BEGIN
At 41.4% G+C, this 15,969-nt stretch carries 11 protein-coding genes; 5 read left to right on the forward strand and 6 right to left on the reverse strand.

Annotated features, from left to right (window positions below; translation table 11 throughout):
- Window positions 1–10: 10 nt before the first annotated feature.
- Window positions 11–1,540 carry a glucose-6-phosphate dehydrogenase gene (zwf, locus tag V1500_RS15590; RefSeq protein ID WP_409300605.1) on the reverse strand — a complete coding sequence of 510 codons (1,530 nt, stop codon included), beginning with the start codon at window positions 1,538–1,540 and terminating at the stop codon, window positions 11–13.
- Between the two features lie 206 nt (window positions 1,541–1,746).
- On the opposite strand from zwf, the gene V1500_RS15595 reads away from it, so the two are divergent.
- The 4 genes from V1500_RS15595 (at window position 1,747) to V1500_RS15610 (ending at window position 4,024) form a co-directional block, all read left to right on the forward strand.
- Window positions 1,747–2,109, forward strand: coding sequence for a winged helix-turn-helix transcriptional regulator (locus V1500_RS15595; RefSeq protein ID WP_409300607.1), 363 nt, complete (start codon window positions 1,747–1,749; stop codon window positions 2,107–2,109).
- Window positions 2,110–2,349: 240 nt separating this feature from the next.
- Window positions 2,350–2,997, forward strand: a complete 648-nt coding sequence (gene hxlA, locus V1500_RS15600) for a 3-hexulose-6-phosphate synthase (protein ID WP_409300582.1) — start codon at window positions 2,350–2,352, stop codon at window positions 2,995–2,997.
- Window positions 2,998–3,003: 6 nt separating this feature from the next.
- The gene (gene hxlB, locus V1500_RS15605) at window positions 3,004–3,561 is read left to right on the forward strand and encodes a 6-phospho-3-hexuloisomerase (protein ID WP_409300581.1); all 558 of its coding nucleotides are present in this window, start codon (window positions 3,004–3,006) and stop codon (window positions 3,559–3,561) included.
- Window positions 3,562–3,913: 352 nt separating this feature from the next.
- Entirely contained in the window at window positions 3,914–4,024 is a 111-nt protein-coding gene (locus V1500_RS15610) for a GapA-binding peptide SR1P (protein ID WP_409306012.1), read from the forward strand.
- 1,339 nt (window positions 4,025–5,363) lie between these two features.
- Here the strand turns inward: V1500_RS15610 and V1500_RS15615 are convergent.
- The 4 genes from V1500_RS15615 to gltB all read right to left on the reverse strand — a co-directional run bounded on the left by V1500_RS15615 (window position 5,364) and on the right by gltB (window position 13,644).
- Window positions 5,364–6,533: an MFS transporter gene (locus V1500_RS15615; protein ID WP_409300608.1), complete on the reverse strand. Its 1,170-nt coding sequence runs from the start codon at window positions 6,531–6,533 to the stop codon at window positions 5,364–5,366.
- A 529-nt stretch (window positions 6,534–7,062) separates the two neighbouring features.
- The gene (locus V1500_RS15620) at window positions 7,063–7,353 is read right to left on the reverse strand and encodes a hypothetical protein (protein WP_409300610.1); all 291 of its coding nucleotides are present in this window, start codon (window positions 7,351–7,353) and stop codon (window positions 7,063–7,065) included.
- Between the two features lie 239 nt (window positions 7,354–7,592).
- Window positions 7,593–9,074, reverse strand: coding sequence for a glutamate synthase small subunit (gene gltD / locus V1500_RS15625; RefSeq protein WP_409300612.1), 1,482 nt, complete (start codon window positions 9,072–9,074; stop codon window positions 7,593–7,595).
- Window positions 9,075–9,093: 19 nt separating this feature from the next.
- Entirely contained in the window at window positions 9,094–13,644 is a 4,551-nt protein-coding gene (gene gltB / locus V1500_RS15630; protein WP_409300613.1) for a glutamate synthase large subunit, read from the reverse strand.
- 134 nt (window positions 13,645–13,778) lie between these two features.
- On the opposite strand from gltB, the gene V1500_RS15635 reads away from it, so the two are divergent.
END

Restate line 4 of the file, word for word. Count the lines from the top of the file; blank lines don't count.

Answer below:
- Window positions 11–1,540 carry a glucose-6-phosphate dehydrogenase gene (zwf, locus tag V1500_RS15590; RefSeq protein ID WP_409300605.1) on the reverse strand — a complete coding sequence of 510 codons (1,530 nt, stop codon included), beginning with the start codon at window positions 1,538–1,540 and terminating at the stop codon, window positions 11–13.